The turn is the 8h, and Demidov once again checks. Eastgate sensed some kind of weakness so fired another shell of 4.25m into the pot. The Russian sunk into thought before raising to a staggering 14m. The Dane looked pensive, asking Demidov to "show me the way" before eventually calling a minute later.
The river card is the 3d, completing the possible flush draw as well as a possible straight with any six. The action slows down, and Demidov shows how his hand went from the nuts, to solid, to horrible as his flopped nut straight turned into a second-nut one, before finally being slowed down by the possible flush. Eastgate turned over 6h-4c for flopped bottom pair and an open-ended straight draw. Checking those match-ups on the various streets show you just how unlucky Demidov was to not win a massive pot.
Odds to win the key pot:
Preflop: Demidov 62.6% v 23.65% Eastgate, 6.87% for a chop.
Flop: Demidov 84.5% v 2.42% Eastgate, 6.52% for a chop.
Turn: Split pot.
From there, it seemed that Eastgate was simply running too good and that this final table was his. So it proved, as he first moved over the 100m mark after making a good call when Demidov bet 7m on the river with ace high, behind Eastgate's second pair.
Demidov hung on for another forty hands or so, before he took one more crucial blow when Eastgate took down a 18m pot with a turned boat. The last hand came just three hands later, and again Eastgate managed to hit the key cards at the right time. In an unraised pot the flop came 2d-Ks-3h. Eastgate is check-called for 1.25m on the flop and both players see the turn card, the 4c. The card improved Demidov's hand to two pair, as he had 4-2 in the big blind. Demidov check-raised for half his stack on the turn, putting 6m into the middle. Eastgate calls, and river is 7s. Demidov moves in, Eastgate snap calls and tables Ad-5s for the gutshot wheel which got there as Ivan turned the two pair.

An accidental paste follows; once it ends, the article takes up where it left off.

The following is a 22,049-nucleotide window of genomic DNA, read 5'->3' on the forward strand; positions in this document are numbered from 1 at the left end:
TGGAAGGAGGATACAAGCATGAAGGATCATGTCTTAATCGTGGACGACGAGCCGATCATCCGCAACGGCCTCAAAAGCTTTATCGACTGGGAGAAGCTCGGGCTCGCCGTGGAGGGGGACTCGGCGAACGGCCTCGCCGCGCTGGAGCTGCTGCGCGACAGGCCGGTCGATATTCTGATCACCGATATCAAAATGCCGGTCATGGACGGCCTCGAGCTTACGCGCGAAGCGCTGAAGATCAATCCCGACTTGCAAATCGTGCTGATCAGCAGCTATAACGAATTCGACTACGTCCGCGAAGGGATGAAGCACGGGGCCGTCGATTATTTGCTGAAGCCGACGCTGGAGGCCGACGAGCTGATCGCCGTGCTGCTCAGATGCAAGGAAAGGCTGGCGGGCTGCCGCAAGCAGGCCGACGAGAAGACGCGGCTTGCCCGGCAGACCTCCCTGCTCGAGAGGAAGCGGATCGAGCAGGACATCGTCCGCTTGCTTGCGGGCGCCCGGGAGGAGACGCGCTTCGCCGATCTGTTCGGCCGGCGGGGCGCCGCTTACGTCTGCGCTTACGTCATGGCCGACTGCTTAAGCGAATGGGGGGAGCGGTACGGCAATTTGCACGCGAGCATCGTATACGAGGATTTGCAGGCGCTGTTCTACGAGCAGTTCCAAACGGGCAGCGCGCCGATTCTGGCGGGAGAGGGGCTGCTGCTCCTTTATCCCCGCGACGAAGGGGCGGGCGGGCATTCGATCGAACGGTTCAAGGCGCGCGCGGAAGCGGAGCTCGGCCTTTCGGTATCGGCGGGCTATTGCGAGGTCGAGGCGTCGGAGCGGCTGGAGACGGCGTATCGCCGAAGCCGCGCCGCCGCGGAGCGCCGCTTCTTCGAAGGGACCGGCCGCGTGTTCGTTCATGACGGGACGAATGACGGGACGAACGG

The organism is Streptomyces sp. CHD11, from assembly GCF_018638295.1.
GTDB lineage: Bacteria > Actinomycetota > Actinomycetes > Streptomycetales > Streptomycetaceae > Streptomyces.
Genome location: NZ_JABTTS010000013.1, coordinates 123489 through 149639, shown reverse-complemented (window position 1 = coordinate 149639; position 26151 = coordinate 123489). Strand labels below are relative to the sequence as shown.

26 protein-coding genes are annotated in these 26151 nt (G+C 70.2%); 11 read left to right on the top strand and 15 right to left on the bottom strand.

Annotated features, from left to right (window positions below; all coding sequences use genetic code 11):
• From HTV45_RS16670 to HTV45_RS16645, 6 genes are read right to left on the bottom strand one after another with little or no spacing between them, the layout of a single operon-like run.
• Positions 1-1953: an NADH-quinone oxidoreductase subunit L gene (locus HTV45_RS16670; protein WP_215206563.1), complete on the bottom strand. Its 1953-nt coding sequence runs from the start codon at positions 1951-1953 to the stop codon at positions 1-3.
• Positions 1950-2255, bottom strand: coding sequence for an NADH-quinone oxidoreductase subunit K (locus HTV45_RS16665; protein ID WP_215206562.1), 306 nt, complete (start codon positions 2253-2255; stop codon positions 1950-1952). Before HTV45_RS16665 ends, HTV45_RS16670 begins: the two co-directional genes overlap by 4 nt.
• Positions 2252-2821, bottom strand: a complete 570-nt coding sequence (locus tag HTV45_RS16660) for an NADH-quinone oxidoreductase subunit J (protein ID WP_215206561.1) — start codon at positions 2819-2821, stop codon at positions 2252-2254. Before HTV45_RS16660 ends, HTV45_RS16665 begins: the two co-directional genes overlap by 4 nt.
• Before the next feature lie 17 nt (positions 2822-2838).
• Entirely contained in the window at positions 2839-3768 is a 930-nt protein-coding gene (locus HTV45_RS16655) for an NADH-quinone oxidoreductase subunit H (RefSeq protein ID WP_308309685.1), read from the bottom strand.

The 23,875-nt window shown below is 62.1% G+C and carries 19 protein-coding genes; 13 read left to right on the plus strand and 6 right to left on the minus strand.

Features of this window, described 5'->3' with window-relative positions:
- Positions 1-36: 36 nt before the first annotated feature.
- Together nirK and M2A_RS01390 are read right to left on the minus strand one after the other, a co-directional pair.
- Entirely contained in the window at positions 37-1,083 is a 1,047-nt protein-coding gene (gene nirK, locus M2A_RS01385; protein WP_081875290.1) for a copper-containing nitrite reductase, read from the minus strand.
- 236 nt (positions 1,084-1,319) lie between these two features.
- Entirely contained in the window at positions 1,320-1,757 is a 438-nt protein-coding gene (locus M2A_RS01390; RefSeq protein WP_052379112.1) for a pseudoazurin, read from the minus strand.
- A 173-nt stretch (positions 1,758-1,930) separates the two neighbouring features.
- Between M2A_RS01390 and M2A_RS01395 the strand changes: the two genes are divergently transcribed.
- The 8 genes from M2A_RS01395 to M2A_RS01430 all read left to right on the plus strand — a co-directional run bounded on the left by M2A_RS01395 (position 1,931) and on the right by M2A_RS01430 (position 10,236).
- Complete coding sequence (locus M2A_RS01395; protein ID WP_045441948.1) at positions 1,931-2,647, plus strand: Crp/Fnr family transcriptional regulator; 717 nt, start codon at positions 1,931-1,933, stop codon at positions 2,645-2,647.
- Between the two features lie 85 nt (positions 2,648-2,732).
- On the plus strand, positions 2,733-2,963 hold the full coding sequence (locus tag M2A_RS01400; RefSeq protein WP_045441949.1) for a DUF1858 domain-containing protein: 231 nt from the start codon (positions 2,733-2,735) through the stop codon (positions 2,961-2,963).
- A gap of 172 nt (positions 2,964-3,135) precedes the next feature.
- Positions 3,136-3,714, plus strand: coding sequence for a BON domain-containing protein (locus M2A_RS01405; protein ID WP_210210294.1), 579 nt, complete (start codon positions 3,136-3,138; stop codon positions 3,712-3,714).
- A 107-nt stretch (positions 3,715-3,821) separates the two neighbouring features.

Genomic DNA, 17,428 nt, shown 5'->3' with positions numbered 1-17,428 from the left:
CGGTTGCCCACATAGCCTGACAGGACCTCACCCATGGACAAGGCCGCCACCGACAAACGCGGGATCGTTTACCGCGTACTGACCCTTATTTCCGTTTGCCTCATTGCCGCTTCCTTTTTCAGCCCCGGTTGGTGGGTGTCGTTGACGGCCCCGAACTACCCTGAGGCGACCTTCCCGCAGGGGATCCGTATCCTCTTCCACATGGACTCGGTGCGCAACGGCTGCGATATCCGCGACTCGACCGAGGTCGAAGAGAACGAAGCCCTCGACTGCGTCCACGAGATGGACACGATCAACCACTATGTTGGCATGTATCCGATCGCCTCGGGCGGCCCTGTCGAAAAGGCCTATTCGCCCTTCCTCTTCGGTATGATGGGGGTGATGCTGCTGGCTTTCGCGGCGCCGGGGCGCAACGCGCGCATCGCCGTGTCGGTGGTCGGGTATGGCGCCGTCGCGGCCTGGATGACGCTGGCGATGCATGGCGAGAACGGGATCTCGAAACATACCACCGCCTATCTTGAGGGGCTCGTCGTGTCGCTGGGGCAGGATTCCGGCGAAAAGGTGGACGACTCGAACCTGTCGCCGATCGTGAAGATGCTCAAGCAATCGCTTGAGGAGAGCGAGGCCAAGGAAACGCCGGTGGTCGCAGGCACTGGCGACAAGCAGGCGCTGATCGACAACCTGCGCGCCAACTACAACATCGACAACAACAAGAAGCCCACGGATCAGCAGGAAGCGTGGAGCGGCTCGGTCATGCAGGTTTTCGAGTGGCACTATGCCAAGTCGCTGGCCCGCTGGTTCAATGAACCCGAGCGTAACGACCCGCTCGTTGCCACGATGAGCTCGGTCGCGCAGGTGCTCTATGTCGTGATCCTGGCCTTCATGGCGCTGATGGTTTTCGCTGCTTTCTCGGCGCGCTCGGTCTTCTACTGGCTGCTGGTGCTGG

So it's done. Hellmuth's record is no more, and we have the youngest ever winner of the WSOP Main Event. Even moments after the $9m win and his entry into the poker annals, Eastgate remained stoic and calm, finally breaking out into a smile after lifting two bricks of cash above his head. The bracelet was his moments after, and for the next twelve months Peter Eastgate will be the man the poker world has as their poker champion.
Ivan Demidov as well has to be given huge credit. Third in London, second in Las Vegas: we told you the Russians are coming, and this man is one who will have a huge future in poker, we're sure.
Peter Eastgate (copyright: ImageMasters DPI)